As I reflect on this past week spent in a quiet, personal retreat at The Abbey of Gethsemani, one recurring thought is that you must occasionally go off the beaten path in order to discover real treasure. Most of my friends, family and colleagues think that going to a monastery for any length of time is not just going off the beaten path, but is a bit wacko. At least most accept it even if they think it’s weird.
Going to Gethsemani is, for me, a place off the beaten path when I can get away (mostly) from the hurried, online and offline daily life I live and concentrate on things more fundamental, more spiritual, more at the core of who I am and believe I should be.
However, even at Gethsemani, there are times when I discover more because I go off the beaten path while there. For example, when most people enter the Visitor Center, it seems the main attractions are either the gift shop or the theater with a movie repeating about the Abbey. But you have to go past those to a hallway lined with photos, plaques and various quotes to learn more of the history, life and mindset there. I spent a few hours looking at every photo and reading every word there, and the total time spent there by others while I was there was measured in just a few minutes. Most didn’t want to take the time, yet it was there that I learned so much more this trip than in the past about Gethsemani.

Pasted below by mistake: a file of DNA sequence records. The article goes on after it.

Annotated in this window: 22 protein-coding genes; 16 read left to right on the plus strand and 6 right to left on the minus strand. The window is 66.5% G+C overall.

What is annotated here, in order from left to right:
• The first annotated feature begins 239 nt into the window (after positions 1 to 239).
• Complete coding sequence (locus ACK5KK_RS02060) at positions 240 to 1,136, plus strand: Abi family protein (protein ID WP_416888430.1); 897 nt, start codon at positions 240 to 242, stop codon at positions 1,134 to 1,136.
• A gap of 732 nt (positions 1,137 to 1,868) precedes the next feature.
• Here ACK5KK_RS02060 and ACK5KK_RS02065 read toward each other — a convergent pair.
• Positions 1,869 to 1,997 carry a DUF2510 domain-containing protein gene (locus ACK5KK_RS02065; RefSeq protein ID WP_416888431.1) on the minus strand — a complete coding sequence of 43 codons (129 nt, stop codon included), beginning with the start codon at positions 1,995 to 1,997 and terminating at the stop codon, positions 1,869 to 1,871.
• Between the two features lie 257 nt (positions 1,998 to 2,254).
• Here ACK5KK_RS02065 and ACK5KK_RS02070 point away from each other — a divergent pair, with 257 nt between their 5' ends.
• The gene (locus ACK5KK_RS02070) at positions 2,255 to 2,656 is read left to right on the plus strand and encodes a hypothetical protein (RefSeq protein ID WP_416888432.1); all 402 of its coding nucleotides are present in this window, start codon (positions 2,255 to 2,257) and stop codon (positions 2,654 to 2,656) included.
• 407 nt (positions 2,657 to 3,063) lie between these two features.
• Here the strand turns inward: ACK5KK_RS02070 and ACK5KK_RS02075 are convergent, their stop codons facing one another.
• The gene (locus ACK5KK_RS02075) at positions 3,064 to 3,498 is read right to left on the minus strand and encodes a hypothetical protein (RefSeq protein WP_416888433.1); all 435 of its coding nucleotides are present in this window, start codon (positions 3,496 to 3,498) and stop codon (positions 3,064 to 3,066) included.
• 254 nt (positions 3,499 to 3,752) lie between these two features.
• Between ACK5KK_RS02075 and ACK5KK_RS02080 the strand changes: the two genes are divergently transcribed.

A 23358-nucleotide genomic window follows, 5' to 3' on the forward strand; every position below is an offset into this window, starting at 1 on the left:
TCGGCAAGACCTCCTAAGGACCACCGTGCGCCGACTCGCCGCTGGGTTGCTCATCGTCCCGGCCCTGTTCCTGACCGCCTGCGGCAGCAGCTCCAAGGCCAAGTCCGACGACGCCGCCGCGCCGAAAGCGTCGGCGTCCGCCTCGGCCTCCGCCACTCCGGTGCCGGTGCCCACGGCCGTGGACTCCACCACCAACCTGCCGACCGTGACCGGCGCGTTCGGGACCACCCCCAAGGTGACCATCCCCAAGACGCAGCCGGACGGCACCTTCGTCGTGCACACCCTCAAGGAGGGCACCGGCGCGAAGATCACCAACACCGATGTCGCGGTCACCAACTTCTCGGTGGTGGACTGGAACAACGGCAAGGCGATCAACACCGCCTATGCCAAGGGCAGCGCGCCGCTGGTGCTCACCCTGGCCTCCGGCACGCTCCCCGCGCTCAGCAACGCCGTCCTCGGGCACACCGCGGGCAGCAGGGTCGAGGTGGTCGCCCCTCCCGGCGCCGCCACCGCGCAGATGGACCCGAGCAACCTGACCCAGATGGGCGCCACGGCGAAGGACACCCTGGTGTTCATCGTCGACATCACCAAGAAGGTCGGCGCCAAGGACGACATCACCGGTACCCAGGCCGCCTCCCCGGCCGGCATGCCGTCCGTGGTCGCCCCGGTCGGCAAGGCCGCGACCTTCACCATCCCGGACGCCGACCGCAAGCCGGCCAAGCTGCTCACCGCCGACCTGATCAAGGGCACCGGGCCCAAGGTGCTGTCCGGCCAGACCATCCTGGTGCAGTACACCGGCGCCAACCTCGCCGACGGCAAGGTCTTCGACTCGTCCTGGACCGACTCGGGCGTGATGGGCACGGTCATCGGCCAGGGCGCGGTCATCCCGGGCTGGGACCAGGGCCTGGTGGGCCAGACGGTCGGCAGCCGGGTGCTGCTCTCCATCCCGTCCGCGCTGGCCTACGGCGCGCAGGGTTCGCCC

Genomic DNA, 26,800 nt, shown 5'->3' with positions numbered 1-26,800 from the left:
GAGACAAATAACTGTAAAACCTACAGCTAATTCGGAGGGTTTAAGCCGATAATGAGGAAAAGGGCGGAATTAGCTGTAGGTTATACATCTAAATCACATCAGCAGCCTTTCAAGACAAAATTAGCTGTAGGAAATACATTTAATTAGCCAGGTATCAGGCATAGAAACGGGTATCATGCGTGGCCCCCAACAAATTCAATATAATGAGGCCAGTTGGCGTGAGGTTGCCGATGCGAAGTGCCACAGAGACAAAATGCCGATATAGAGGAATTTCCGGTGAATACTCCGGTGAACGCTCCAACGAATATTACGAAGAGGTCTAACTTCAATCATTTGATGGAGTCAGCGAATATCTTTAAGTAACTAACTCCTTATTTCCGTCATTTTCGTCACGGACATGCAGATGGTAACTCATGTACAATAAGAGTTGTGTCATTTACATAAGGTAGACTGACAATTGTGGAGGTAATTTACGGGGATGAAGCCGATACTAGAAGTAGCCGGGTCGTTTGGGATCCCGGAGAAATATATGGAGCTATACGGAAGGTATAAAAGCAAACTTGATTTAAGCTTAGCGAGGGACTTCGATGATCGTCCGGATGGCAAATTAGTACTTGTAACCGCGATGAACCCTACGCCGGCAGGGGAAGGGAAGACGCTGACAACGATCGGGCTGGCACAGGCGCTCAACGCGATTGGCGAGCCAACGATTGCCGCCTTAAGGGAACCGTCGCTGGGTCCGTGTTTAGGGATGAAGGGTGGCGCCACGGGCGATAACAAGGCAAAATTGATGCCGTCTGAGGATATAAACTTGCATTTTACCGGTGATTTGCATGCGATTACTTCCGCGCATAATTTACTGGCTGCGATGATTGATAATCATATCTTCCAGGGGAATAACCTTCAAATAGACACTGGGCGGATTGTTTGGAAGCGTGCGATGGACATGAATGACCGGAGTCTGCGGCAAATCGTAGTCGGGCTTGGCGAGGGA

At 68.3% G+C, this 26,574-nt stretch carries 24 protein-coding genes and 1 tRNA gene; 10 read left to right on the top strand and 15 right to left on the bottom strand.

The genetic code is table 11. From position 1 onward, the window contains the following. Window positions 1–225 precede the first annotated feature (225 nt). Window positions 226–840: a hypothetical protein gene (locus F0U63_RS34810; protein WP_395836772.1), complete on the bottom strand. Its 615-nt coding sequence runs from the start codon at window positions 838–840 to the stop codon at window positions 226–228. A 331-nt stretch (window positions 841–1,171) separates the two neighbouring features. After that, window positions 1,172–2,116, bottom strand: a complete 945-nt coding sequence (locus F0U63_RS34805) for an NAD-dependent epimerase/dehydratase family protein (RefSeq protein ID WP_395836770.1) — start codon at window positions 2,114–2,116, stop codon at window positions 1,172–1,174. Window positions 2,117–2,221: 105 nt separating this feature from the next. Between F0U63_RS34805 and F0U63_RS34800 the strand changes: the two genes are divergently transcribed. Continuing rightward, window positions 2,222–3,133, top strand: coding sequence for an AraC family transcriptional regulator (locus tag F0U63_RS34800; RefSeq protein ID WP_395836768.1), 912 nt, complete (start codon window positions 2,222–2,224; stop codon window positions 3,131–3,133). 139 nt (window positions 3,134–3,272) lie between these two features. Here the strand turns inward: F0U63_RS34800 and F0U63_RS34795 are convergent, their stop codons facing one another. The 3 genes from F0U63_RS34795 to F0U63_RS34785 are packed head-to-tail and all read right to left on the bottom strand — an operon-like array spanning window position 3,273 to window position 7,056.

Likewise, while walking through the woods to “the statues,” one only discovers some gems by going off the main path. For example, there is a tree (pictured here) that separates near the ground into two separate, very tall trunks, but then reconnects into one trunk very high up. You’ll miss that if you stay on the main path.
If you live life reflectively, you can learn much regardless of the path you take, but often you will discover things that others do not by being willing to follow leap year lesson #90 – The best treasures are found off the beaten path.